In Kennedy v. Louisiana, the Supreme Court noted that the problem of “unreliable, induced, and even imagined child testimony” creates a “special risk of wrongful execution in some child rape cases.”‘ Indeed, empirical research has repeatedly demonstratedproblems with accuracy in children’s accounts of their own experiences. Although the research and commentary inthis area hasfocused on how allegations of child sexual abuse are addressedinthe criminaljustice system, these studies have much broaderimplications. every year, stateofficials conductmillions of interviews with children in the context ofchild welfare investigations. These investigations have serious consequences for families-for instance, they can lead to the placement of a child in foster care or the termination of parental rights. This article examines the reliability of child welfare determinationsby looking at a subset of the information investigators consider: children’s statements about theirpast experiences. First, this article reviews empirical research on suggestibility, lie-telling behavior, and the capacity of adults to detect lies in children. The article then examines the impact of structural features in the child welfare system, and posits that these structural features do not facilitate the proper evaluation of child statements. The article concludes by proposing legal reforms to improve the reliability of child welfare determinations. Ultimately, this article aims to defend the proposition that caring deeply about children and their safety does not necessarily mean the child welfare system should rely on what children say.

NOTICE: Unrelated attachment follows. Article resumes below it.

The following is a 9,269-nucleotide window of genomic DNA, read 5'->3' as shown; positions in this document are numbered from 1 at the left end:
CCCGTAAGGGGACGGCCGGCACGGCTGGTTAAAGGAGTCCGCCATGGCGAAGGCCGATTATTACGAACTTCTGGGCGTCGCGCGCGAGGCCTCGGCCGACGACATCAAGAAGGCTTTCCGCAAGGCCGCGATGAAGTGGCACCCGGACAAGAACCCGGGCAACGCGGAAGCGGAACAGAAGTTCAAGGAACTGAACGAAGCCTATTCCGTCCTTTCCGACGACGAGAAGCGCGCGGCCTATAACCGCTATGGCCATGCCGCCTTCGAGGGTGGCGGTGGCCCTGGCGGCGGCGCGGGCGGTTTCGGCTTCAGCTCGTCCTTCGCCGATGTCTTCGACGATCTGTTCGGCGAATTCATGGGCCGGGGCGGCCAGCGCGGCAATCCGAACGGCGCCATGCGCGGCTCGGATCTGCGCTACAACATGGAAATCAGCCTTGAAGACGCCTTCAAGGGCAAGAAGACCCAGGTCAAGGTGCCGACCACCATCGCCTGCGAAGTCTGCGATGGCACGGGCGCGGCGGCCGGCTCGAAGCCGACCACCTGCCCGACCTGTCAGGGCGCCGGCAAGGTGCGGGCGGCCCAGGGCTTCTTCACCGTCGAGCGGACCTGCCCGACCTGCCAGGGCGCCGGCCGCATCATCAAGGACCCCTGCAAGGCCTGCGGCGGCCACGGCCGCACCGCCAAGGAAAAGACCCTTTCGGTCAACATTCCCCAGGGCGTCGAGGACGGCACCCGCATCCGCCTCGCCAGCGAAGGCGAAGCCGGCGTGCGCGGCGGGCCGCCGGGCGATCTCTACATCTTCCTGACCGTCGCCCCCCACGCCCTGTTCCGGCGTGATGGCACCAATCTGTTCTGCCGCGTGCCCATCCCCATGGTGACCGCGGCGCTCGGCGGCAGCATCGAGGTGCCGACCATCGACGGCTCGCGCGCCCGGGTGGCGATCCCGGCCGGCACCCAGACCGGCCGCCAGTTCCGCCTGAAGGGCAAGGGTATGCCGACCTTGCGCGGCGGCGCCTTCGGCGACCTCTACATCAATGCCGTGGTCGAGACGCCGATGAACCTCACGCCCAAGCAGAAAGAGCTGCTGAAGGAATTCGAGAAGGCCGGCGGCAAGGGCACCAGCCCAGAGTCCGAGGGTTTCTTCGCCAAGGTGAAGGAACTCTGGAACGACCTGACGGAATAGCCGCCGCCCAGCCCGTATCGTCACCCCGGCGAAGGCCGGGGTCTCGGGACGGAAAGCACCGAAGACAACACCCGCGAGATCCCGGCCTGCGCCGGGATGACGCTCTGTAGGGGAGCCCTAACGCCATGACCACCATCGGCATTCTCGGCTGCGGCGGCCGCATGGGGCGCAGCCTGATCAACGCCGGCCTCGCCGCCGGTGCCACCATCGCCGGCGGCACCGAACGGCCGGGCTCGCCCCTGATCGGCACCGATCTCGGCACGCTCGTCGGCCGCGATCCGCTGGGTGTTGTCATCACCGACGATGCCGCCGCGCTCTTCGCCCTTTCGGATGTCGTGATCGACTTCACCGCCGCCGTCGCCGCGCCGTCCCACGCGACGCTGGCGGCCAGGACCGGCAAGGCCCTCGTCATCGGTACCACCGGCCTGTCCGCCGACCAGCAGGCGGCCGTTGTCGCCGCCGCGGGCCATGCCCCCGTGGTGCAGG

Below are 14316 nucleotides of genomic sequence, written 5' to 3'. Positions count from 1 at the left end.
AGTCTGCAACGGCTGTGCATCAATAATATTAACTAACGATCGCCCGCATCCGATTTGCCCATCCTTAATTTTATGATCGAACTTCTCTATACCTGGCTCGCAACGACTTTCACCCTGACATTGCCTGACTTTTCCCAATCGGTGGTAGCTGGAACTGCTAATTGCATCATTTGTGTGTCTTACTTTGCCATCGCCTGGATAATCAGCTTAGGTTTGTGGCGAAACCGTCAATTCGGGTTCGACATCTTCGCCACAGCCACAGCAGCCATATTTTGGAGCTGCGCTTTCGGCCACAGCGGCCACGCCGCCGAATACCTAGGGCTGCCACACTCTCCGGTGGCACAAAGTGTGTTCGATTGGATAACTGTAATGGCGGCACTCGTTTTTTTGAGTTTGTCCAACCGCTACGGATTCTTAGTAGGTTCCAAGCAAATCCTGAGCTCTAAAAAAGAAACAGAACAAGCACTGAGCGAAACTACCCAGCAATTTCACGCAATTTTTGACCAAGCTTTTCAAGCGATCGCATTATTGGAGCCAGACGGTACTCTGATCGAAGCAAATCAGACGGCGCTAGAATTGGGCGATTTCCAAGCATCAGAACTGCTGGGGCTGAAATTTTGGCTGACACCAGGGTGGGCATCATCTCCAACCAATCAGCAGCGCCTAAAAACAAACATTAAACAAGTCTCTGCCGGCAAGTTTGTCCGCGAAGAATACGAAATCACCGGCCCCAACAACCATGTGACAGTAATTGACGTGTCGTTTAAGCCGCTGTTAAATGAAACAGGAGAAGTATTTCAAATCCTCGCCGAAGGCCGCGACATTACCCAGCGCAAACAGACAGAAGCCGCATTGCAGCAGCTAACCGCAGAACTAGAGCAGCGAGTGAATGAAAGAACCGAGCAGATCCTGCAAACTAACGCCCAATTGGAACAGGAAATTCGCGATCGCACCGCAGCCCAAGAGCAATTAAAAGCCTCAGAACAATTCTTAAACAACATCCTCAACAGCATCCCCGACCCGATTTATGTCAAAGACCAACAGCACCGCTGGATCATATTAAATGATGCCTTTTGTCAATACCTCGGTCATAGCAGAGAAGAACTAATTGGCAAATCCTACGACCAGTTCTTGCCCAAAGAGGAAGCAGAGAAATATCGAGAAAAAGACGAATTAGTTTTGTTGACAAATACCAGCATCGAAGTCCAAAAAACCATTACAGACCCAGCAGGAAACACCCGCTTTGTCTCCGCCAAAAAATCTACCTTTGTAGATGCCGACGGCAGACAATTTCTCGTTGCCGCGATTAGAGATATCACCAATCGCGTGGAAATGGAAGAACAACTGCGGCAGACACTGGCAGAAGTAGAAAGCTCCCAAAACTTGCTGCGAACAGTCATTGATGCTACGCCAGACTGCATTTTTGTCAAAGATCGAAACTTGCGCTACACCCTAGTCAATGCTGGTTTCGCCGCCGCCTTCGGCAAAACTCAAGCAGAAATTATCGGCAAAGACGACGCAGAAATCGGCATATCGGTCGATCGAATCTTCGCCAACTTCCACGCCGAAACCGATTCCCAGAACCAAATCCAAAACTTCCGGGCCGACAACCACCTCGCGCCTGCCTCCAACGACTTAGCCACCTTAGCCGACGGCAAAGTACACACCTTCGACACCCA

Andrew Gerst∞ Note: This interview has been edited and condensed for publication. AG: Prof. Guggenheim, thank you so much for speaking with us today. The Family Defense Symposium took place in April 2016. It’s been twenty-five years since the Family
Analysis of child welfare legal frameworks and their failure to incorporate non-nuclear family kinship structures and cultural nuances
Analyzes historical practices of child welfare agency; discussion of themes of state intervention and role of gender in exacerbating problems of child abuse.
Using theories of child development, specifically Attachment Theory, to argue for changes in child welfare policy.